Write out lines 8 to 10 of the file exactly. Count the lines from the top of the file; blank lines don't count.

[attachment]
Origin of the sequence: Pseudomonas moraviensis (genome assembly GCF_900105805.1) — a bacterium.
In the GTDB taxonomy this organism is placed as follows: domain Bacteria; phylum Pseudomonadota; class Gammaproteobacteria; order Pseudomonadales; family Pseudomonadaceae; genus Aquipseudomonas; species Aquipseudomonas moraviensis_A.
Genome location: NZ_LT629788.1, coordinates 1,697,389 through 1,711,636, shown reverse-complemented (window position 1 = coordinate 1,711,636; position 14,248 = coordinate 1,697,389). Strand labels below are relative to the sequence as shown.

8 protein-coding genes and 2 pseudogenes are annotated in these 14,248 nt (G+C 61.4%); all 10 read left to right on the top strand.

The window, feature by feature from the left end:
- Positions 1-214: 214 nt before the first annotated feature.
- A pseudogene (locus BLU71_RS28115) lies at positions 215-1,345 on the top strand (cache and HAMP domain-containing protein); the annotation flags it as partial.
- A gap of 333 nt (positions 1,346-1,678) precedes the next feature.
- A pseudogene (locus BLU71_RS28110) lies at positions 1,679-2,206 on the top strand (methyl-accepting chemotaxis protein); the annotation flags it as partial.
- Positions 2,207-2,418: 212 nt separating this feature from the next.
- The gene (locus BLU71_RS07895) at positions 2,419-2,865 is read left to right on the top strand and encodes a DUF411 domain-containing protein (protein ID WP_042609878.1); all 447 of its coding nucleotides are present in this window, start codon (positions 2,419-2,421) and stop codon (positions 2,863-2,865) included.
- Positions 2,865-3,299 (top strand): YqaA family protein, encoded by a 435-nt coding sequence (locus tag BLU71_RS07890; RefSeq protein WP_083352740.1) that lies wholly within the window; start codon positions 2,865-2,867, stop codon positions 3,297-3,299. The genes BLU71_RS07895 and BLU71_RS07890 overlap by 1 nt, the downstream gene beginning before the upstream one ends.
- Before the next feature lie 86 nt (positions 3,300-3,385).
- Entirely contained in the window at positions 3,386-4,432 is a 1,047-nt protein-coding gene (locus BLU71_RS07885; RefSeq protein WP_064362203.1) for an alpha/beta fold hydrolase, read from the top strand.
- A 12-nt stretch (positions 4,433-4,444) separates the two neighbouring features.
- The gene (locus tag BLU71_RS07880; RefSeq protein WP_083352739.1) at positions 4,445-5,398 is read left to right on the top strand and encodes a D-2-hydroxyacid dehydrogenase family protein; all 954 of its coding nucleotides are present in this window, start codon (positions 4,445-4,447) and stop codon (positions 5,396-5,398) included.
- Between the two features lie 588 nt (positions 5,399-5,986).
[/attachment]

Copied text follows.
- A gap of 333 nt (positions 1,346-1,678) precedes the next feature.
- A pseudogene (locus BLU71_RS28110) lies at positions 1,679-2,206 on the top strand (methyl-accepting chemotaxis protein); the annotation flags it as partial.
- Positions 2,207-2,418: 212 nt separating this feature from the next.